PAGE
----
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Who hasn’t heard of Iona and, for that matter, who hasn’t visited it?
For almost 1,500 years since St Columba established a Christian outpost on Iona, pilgrims, monarchs, poets, writers, world figures of every creed, colour and nationality have come to this small island off Mull looking for sanctuary, respite and to marvel at its early crosses, effigies and artefacts.
Iona is the 10th most visited historical and religious site in Scotland and welcomes more than 250,000 visitors every year. Over the course of each season, from March to October, some 3,000 people stay for longer periods. Of all faiths and none, they come from across the globe to take part in the life and work of the abbey.
The Iona Community was founded in Glasgow and Iona in 1938 by the Rev George MacLeod (later Lord Macleod of Fiunary), minister, visionary and prophetic witness for peace, in the context of the poverty and despair of the Depression.
Most Iona Community participants are paying guests, drawn by the opportunity to have an authentic, faith-based experience in a uniquely historical setting. Others are subsidised, allowing individuals and groups time away from their usual surroundings, in a caring, safe environment, able to return home strengthened in mind and body.
After 80 years the abbey accommodation needs upgrading and some TLC. Surveys in 2013, revealed that without urgent major work there was every possibility that it would become uninhabitable.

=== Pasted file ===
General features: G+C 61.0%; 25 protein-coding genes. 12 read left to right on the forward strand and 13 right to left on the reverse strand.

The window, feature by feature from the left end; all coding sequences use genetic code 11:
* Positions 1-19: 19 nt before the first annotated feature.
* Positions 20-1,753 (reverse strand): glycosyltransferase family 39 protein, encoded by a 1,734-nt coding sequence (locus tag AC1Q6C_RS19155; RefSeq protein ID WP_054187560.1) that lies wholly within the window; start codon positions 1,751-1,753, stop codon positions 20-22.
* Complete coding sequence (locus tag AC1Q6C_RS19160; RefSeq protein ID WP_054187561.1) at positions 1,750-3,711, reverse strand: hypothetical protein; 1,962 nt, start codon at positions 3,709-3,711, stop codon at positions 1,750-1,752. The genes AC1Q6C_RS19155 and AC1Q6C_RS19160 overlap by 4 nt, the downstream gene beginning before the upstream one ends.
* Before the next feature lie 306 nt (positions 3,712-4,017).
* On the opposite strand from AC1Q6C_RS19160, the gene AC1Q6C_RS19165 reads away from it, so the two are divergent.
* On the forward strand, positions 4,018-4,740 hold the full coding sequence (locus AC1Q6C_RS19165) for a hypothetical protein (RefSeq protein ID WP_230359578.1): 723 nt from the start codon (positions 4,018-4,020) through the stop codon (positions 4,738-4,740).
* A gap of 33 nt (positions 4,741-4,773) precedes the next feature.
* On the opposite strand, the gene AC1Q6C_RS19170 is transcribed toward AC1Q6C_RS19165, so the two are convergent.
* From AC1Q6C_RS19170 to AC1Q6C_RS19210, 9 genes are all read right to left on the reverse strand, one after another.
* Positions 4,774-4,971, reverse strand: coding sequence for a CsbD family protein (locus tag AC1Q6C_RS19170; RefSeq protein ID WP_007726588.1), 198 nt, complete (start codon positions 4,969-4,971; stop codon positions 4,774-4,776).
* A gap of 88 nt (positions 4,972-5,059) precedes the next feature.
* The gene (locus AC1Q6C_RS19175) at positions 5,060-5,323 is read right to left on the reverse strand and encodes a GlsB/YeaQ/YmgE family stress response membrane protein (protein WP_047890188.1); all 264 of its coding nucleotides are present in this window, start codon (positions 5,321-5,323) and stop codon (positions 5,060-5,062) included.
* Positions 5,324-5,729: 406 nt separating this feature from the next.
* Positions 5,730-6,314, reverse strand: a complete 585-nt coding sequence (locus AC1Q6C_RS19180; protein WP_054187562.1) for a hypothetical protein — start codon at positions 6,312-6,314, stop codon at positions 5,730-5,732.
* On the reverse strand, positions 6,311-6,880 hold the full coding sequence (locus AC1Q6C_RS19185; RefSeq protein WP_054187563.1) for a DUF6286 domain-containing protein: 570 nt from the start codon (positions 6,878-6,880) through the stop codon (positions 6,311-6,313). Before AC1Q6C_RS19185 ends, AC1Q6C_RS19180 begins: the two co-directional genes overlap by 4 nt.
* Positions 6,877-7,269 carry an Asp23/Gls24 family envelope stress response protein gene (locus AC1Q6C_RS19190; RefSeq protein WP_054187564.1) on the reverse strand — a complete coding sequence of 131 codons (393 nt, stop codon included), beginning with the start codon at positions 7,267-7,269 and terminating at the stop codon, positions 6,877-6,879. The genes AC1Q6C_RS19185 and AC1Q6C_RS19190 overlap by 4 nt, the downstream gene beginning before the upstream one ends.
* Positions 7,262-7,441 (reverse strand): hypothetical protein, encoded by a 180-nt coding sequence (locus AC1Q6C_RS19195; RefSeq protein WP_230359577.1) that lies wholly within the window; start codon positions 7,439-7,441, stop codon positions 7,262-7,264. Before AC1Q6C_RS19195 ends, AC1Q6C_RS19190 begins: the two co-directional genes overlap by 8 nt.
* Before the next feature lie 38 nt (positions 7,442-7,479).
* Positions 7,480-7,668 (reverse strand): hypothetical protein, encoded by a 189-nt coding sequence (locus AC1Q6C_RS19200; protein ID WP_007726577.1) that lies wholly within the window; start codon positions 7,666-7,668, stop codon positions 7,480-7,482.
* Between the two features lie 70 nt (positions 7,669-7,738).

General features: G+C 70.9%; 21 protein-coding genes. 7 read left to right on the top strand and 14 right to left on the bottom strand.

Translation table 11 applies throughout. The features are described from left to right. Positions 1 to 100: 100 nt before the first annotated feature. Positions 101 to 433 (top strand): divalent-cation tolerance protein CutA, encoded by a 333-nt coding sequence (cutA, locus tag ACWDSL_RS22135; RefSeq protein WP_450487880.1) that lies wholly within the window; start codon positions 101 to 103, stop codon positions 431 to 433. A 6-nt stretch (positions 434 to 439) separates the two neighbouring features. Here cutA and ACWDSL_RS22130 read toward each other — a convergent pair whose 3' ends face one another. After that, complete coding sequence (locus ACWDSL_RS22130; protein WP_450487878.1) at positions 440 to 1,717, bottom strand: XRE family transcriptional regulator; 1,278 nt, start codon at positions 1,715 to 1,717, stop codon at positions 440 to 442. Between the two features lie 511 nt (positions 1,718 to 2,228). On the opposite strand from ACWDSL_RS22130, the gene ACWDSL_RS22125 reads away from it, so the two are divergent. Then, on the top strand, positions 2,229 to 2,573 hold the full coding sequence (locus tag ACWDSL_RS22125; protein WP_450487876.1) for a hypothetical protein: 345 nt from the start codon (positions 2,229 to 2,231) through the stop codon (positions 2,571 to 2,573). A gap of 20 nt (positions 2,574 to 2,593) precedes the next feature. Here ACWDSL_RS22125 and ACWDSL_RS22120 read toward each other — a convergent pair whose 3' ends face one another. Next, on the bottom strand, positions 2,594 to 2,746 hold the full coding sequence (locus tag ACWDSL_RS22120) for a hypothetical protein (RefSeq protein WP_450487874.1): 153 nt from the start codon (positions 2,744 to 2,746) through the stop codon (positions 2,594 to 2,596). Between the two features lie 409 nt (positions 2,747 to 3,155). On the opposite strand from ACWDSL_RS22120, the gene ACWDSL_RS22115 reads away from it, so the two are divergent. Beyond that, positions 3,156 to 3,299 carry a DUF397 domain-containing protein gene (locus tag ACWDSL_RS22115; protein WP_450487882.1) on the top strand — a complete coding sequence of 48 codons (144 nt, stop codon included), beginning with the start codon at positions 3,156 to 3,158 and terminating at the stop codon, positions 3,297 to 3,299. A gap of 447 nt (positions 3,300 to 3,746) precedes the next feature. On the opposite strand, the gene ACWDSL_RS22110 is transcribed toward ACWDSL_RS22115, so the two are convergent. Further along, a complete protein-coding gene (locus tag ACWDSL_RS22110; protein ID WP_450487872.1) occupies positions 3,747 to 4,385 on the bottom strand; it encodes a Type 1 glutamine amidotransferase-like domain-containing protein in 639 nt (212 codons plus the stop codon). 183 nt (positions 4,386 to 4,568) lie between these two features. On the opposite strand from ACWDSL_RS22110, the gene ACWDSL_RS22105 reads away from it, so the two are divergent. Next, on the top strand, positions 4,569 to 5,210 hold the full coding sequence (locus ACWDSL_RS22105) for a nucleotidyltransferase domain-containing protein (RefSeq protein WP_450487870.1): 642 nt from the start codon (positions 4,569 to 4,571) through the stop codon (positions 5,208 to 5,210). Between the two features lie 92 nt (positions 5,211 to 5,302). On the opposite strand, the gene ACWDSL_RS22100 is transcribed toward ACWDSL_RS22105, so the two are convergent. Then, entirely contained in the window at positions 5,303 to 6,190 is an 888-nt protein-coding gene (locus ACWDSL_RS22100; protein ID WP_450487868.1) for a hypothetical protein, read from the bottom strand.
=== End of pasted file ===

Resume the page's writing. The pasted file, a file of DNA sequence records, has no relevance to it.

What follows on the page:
Committed to inclusive welcome, the powers that be were concerned that as the living quarters were at the top of ancient stone staircases and therefore inaccessible for wheelchair users and those with mobility issues, a disproportionate number of people were being excluded. Numerous parts of the building were also too cold to use during the winter months, limiting the season programming and the number of guests and volunteers who can participate, thus limiting its potential and long-term financial sustainability.
Top of the list was upgrading the plumbing, heating and wiring or risk being uninhabitable by 2020. Having been forced by necessity to carry out some work, the decision was made to take the bull by the horns and improve the abbey drastically: installing a wheelchair lift, making bed and bathrooms more accessible, having new lighting, a renewable energy systems and improved insulation.
All this, of course, especially on an island remote from the mainland reached by not one but two ferries, comes at a price, so a bold and ambitious £3.5 million appeal was launched last year called Cross the Line.
Patron of the Iona Abbey Capital Appeal is the Princess Royal, who, writing in the appeal leaflet, said: ‘As patron of the Iona Abbey Capital Appeal, I am delighted by the Iona Community’s campaign to renovate the monastic buildings at the abbey because I recognise the unique nature of this heritage site which offers hospitality as was originally intended. The distinctive pattern of community life at Iona Abbey is fundamental to the spiritual and economic wellbeing of the island and the impact reaches far beyond Iona.